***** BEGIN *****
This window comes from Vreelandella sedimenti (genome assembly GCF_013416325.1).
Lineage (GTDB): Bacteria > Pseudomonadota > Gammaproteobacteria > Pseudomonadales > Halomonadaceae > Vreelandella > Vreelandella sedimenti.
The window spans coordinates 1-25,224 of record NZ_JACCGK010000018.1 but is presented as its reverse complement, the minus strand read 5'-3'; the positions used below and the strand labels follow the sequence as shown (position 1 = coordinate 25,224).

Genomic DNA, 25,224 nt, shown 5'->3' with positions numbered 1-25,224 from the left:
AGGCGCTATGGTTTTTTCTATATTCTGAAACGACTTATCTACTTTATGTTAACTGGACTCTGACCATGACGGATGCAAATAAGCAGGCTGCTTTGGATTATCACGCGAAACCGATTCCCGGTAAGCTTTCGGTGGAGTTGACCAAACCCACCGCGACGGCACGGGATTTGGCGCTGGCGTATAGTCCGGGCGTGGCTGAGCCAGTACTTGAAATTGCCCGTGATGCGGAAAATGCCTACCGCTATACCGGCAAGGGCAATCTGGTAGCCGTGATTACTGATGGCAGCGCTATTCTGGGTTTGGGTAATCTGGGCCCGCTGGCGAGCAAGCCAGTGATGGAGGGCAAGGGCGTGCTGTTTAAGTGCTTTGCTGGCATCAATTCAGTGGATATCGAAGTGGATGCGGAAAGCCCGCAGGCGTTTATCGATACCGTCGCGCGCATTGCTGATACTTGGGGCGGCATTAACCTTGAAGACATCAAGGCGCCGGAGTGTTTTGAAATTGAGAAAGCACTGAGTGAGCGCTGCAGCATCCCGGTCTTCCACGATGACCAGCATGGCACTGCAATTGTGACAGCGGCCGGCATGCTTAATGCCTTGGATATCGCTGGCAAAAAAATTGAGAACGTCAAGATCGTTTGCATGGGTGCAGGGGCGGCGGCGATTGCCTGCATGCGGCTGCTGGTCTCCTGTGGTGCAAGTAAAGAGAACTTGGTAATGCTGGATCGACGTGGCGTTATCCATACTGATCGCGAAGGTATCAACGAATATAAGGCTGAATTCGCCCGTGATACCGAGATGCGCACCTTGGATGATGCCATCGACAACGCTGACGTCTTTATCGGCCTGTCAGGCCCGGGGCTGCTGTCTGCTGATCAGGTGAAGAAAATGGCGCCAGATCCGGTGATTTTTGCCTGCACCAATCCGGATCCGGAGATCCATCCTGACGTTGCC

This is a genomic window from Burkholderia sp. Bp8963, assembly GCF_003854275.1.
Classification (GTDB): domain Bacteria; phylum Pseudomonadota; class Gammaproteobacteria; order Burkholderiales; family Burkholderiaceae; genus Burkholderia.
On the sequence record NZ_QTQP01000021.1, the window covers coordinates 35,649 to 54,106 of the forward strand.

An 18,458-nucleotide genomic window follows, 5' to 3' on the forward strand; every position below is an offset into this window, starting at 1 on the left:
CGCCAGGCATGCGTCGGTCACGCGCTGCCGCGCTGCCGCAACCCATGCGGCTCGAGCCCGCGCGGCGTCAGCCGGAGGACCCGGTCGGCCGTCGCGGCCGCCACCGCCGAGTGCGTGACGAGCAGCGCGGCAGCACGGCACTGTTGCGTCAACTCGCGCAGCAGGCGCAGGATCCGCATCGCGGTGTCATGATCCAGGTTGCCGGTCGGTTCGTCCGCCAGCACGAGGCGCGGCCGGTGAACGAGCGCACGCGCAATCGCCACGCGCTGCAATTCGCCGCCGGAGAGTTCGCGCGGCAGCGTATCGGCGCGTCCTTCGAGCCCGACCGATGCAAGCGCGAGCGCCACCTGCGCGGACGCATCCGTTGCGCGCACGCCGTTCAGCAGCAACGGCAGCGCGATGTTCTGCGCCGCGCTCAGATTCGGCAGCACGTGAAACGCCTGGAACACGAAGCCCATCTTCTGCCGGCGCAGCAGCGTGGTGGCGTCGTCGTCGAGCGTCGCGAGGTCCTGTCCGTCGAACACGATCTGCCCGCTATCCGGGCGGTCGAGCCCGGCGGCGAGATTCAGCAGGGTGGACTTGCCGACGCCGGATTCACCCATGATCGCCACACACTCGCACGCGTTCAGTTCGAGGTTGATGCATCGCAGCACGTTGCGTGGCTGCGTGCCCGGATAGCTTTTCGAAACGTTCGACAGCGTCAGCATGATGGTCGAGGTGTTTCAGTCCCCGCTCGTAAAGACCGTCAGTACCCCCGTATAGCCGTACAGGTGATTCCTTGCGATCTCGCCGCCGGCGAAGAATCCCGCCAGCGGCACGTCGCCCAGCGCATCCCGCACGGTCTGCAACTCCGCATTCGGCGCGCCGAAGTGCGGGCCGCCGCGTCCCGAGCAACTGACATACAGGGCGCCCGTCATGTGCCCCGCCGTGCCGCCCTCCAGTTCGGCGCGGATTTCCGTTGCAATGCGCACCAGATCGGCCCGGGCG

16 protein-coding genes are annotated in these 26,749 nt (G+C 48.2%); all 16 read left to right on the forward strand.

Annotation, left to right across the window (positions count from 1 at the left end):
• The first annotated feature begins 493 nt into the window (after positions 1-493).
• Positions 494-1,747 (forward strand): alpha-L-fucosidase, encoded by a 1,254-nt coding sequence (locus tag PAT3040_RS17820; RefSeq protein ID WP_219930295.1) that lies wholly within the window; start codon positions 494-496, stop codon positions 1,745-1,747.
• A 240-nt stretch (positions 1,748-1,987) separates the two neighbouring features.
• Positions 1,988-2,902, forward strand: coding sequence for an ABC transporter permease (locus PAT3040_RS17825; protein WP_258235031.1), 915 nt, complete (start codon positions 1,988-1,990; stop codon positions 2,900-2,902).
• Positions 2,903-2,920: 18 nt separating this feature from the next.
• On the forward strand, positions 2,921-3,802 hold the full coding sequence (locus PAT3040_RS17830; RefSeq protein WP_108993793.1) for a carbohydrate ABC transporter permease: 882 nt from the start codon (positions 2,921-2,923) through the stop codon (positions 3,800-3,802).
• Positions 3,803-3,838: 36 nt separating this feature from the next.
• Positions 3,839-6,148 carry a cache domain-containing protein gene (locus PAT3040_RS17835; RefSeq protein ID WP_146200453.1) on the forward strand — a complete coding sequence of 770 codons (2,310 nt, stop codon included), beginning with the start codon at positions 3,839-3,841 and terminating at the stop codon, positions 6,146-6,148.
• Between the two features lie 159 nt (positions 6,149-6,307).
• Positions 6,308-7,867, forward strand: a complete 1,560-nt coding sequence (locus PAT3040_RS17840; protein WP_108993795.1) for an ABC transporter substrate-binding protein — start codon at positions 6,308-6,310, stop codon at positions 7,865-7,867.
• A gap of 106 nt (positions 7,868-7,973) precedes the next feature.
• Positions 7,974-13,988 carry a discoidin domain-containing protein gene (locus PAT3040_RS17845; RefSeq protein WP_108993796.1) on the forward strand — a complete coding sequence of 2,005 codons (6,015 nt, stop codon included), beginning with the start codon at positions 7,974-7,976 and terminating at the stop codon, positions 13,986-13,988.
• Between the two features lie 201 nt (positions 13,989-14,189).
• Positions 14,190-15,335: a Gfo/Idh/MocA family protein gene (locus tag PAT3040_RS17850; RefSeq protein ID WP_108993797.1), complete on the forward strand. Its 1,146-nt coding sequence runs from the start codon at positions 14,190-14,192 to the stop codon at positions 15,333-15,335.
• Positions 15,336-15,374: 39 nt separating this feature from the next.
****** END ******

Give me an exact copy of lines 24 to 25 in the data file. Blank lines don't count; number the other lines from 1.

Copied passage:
• Positions 7,974-13,988 carry a discoidin domain-containing protein gene (locus PAT3040_RS17845; RefSeq protein WP_108993796.1) on the forward strand — a complete coding sequence of 2,005 codons (6,015 nt, stop codon included), beginning with the start codon at positions 7,974-7,976 and terminating at the stop codon, positions 13,986-13,988.
• Between the two features lie 201 nt (positions 13,989-14,189).